This article analyses witnesses' expanded answers to yes/no questions during direct and cross examination. Among possible types of expansions, the analysis focuses on ‘narrative expansions’, i.e., on expansions that go beyond the framework of the question. In the trial context, witnesses' expansions serve as a defensive resource, by allowing the witness to create an additional interactional space that counterbalances the asymmetry in favor of legal professionals typical of trial interaction. The general aim of the article, which utilizes data taken from an Italian murder trial that took place in 1998, is to show how expansions accomplish this defensive task. The analysis focuses on the discursive devices witnesses adopt in order to accomplish their expansions after having produced the requested minimal answer: prosodic or verbal devices that can appear as associated or isolated. The analysis identifies two specific interactional functions of these expansions, that of further substantiating information provided in the first part of the answer, and that of contextualizing the information conveyed in the initial answer. Witnesses seem to make recourse to this tactic out of a desire to change or mitigate the version of facts conveyed by the questions.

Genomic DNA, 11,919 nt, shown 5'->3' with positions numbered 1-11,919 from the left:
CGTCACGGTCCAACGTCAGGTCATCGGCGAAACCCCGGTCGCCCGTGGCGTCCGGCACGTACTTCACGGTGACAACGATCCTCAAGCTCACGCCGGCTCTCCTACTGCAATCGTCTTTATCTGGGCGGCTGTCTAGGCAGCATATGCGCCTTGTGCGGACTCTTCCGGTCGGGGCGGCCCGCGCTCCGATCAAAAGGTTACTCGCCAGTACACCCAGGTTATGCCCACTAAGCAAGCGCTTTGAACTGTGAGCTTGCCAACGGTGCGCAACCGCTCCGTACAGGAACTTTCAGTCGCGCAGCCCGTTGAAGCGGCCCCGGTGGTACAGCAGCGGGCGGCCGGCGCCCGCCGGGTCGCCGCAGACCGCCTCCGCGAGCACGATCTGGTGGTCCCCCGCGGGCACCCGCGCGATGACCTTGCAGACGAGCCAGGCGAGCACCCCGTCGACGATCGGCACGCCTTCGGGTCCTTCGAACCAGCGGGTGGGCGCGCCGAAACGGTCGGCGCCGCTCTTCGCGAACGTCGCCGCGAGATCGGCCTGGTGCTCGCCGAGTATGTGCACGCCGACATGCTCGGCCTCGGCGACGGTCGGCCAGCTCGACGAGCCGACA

© Walter de Gruyter